In the movie They Live, this guy played by pro wrestler “Rowdy” Roddy Piper finds a box full of sunglasses which reveal to the wearer that ghoulish monsters walk among us in disguise, occupying the upper echelons of society, spread throughout every corner of government, business and culture. This being a John Carpenter film, Piper’s solution is to shoot a bunch of people. As far as our thing goes, I don’t think any more shooting sprees are going to help.
I read the stories and I sit and I think really hard about the things that I said and did around women when I was between the age of 15 and 24. I remember a college video short I directed about the dangers of “bitch beer”, rape jokes, “make me a sandwich” jokes, lewd gestures and misogynistic comments that I either made myself or laughed at, and I shut my eyes and suck the air in through my teeth. The assumption I made, and that the guys around me laughing along made, was that everybody knew it was a joke. I didn’t get that they were jokes about a slow-motion eternal tragedy that affects more than half of all human beings, and that telling those jokes was like standing and roasting marshmallows while your neighbor's house burns to the ground. I tell myself I've grown up and waffle on the prospect of sending out a flurry of contrite Facebook messages.
If this sounds a lot like a chagrined, soul-searching apology statement, it’s not intentional. I’ve just been reading a lot of them recently and it’s been affecting my work.
I don’t remember my parents ever teaching me not to rape anybody. My dad never sat down on the edge of my bed, rested a hand on my shoulder and said, “Truman, you should never masturbate in front of a woman unless she’s explicitly asked you to.” Dropping me off for school, my mom never yelled after me, “…AND DON’T FORGET TO NOT GRAB GIRLS’ ASSES!” At home and at school I was taught to keep my hands to myself, and I’ve done a damn good job of it. The secret to my success is that it’s really fucking easy to not grope people, and until recently I didn’t realize how many people I looked up to couldn’t clear that low-ass bar.
This is why that picture of Al Franken hit me like a slap in the face. I’d heard the rumors about Louis CK, and it wasn’t an enormous paradigm shift to find out a man famous for calling himself a sex pervert was an actual real-life sex pervert. But Al Franken was someone I looked up to as a writer and as a leader, and there he is grinning like a kid at the fair while fondling a sleeping woman.
In the blog post revealing the assault, Franken’s victim Leeann Tweeden explains that while on a 2006 USO tour, Franken wrote a skit for them to perform that included a moment where he kissed her, and then used that as a pretext to force his tongue down her throat backstage in a “rehearsal,” despite her protests. She pushed him off, scolded him and spent the rest of the trip avoiding all contact with him. In response, she writes, “Franken repaid me with petty insults, including drawing devil horns on at least one of the headshots I was autographing for the troops.” On the plane ride home, after Tweeden fell asleep, Franken posed for the photo.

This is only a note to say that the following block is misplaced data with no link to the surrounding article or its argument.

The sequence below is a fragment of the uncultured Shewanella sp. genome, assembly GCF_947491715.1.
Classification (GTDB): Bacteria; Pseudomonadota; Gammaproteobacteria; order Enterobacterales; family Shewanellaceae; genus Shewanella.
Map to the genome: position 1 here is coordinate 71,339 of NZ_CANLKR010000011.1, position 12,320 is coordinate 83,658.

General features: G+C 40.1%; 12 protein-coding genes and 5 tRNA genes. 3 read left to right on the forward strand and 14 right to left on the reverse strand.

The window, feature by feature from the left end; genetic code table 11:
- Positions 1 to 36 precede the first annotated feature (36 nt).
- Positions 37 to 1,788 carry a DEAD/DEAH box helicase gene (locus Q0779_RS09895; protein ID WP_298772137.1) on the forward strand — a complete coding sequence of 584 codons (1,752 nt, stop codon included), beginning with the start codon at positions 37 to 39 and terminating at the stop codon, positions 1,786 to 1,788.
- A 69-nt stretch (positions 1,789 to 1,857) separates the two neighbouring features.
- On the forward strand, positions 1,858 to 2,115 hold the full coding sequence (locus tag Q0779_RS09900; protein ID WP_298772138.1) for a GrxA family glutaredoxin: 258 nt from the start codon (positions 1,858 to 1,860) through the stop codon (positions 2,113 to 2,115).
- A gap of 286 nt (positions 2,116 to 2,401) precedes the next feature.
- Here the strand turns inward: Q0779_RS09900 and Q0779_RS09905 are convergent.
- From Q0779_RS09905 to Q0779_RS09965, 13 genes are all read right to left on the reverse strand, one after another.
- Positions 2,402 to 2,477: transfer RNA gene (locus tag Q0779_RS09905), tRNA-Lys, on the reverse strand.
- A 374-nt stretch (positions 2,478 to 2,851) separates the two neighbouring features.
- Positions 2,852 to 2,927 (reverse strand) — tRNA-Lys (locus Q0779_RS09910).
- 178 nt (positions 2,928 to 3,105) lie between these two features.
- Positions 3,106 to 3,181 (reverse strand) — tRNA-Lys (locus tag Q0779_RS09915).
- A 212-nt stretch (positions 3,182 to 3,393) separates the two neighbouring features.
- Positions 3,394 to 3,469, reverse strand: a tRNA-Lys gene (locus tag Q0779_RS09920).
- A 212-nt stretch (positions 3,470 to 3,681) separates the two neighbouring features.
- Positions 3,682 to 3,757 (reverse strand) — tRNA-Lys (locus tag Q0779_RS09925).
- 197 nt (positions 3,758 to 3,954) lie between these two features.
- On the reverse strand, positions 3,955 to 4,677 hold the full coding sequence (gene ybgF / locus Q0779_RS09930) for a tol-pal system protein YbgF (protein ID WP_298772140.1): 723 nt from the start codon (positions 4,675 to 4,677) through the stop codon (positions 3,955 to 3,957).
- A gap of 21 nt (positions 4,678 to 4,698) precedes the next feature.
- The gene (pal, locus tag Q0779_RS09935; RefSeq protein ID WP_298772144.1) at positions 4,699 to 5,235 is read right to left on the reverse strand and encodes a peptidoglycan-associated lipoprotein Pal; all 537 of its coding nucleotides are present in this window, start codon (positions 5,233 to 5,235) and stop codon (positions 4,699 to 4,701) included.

Franken has released an eloquent apology that’s getting some praise on Twitter – as though it’s some sort of surprise that a guy who made a living as a writer for 35 years can write a compelling statement after being caught on camera sexually assaulting a woman. He has a lot to say about the need to empower women and believe accusers, but he’s notably careful to apologize specifically for his actions in the photograph, which he passes off as a one-time moment of comic exuberance:
“I don't know what was in my head when I took that picture, and it doesn't matter.”
Based on Tweeden’s account, I can take a guess as to what was in Franken’s head: He wanted to show dominance over a woman who had rejected him sexually, and he wanted her to know that he had done it afterwards.
I don’t know what it’s like to be sexually harassed and assaulted. I do know what it’s like to be bullied. Tweeden made it clear to Franken with words and actions that he had upset her, and instead of an apology his response was to spend the next two weeks tormenting her, capped off with that photo. Franken hasn’t apologized for his pattern of behavior – just the picture, which conveniently is the only thing that he can’t dispute.
The guys who bullied me were teenagers. Al Franken was 54 in 2006. None of my former bullies is a member of the Senate Judiciary Committee. Even after Roddy Piper takes off the sunglasses, he still remembers who the monsters are.
In response to the rest of her account, Franken said, “While I don't remember the rehearsal for the skit as Leeann does, I understand why we need to listen to and believe women's experiences." It sounds like Franken has his own version of this story. Take a look at the picture and tell me who you trust.